Guidelines set by the police previously

  • School buses should appoint a male and a female staff to accompany students till they are dropped at their doorsteps. Buses should have GPS and CCTV devices, which should be functional always. Managements should verify driving licenses of drivers and get information about their antecedents from police.
  • Managements should have written agreements with vehicle owners that owners would be solely responsible for violation of norms by drivers.
  • Managements should issue strict instructions to drivers to stay in vehicles. They should be warned not to move inside school premises and try to drag children into conversation unnecessarily.
  • Concerned teachers and supervisors alone should be present at ground, swimming pool, laboratories, library, dancing hall and gym. There should not be entry to others or unauthorised persons.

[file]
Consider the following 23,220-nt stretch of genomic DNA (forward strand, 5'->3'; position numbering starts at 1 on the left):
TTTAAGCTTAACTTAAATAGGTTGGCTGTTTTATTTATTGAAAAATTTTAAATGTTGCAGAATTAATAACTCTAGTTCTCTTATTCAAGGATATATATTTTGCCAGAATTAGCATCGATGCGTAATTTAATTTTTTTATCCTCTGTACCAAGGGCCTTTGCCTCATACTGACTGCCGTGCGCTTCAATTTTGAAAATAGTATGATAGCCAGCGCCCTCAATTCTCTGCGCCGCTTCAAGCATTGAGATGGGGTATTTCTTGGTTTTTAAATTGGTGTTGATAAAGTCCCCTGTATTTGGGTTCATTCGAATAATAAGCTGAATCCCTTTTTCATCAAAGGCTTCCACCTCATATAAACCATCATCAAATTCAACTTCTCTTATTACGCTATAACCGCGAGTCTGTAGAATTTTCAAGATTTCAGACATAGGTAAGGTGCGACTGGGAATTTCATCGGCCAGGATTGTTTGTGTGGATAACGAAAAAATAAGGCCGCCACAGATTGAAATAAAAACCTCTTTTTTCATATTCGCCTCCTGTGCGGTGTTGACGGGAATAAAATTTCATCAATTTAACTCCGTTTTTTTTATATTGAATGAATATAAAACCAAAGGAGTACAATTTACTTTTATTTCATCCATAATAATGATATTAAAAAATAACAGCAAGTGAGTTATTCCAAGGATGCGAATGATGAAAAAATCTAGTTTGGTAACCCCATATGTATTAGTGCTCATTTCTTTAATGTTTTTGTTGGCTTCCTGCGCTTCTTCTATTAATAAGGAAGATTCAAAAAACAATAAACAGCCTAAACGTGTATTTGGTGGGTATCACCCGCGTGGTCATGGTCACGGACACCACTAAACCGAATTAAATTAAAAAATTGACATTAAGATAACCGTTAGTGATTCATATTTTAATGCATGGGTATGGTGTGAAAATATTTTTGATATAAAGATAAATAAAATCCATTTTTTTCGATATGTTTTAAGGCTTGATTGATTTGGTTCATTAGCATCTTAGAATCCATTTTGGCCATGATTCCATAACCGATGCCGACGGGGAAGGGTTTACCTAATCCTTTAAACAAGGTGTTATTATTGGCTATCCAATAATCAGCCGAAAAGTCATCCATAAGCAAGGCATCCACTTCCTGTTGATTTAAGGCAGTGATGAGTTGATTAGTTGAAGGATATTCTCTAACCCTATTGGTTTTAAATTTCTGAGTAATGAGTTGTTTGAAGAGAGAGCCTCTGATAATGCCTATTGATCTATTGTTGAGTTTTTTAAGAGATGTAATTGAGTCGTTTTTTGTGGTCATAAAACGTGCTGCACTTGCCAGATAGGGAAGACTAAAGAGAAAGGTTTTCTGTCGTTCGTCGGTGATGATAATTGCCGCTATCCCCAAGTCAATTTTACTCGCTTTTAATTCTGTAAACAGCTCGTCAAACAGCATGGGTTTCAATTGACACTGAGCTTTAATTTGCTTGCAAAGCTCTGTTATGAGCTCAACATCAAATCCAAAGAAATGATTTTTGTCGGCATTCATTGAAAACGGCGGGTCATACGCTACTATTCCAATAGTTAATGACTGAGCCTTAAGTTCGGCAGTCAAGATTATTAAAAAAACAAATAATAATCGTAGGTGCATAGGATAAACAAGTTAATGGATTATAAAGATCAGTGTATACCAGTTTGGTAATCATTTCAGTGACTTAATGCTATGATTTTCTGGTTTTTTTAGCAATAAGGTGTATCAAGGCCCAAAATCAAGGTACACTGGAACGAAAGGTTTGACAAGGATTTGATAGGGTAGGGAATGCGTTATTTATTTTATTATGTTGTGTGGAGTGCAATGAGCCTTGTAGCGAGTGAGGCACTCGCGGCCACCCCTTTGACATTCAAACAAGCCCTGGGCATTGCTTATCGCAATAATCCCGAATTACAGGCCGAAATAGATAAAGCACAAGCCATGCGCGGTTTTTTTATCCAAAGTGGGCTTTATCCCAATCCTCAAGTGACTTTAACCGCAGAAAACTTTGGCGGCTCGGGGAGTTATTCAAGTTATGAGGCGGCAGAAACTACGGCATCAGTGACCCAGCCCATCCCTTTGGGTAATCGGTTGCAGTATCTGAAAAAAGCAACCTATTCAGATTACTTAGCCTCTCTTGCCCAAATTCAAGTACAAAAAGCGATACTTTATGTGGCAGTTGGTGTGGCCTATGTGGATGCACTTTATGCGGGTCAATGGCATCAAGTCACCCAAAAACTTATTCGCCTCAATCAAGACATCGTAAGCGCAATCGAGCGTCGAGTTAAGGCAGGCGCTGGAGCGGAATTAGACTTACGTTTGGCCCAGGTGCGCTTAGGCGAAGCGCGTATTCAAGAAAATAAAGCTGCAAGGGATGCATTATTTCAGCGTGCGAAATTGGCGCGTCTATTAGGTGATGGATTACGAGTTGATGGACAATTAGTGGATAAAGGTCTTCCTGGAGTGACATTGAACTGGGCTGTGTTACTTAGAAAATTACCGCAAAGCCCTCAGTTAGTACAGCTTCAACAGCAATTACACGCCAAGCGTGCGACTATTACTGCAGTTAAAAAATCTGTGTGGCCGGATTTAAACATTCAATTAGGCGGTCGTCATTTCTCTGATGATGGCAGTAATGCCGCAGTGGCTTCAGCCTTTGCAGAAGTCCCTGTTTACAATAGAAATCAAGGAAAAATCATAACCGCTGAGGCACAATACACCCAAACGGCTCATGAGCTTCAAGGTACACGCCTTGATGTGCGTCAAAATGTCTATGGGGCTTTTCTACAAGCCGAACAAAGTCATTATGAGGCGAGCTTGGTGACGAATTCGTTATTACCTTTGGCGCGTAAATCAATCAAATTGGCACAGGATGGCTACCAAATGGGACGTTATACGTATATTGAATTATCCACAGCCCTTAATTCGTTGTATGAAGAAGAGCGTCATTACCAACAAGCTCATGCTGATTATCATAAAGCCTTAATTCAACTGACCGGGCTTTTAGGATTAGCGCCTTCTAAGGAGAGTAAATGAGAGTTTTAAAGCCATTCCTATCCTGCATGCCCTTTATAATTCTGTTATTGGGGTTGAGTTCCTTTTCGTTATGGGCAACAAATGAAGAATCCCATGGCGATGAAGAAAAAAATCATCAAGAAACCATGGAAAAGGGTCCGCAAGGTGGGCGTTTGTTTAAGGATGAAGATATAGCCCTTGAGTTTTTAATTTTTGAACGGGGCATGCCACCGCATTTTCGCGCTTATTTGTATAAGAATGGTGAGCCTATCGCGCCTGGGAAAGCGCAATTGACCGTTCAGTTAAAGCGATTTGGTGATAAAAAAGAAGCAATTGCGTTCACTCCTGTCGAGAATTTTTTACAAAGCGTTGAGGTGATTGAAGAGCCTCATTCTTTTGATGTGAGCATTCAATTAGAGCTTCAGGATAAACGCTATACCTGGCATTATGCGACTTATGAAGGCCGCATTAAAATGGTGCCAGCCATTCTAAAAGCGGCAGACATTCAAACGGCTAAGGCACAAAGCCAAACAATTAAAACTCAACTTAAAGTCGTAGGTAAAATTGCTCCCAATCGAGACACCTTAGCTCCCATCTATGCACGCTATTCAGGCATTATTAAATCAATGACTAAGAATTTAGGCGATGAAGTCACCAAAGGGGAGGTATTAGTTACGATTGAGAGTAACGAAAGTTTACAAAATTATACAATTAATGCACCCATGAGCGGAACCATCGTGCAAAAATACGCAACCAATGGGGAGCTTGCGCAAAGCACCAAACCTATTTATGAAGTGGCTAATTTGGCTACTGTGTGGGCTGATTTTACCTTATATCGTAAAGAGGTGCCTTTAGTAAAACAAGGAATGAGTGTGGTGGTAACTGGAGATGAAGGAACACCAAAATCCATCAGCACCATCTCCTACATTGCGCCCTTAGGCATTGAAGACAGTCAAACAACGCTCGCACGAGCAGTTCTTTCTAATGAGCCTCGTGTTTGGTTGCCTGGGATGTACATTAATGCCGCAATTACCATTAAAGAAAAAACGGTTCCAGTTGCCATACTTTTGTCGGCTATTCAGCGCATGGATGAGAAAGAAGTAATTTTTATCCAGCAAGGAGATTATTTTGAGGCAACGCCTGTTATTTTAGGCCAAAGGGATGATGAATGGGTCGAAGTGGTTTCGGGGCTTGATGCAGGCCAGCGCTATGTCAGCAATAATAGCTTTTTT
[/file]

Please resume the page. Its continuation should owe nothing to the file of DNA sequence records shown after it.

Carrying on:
• Managements should appoint Floor Vigilance Officers (FVO). A transparent glass cabin should be set up for them so that they could monitor activities taking place in all directions.
  • CCTVs should be installed, maintained, monitored by exclusive staff and footages stored upto a period of 60 days. If anything special is seen while monitoring the CCTV, that will have to be informed to the concerned.
  • Identity cards with photos of students should be given to parents. Parents should give a specific cell phone number for contacting during emergencies, and the schools should respond to SMS/ queries coming only from such numbers.
  • Identity cards should be given to staff, office-bearers of management, security guards, attenders after verifying their antecedents from police. Everybody should be directed to display ID cards while in school.
  • Management should appoint security guards who will work in three shifts. Security staff should submit report to their heads every two hours about safety status.

It was also said that failure to adhere to the above-mentioned guidelines will be punishable under Section 188 IPC. However, little seems to have been done by the school authorities or by the police officials in monitoring the schools.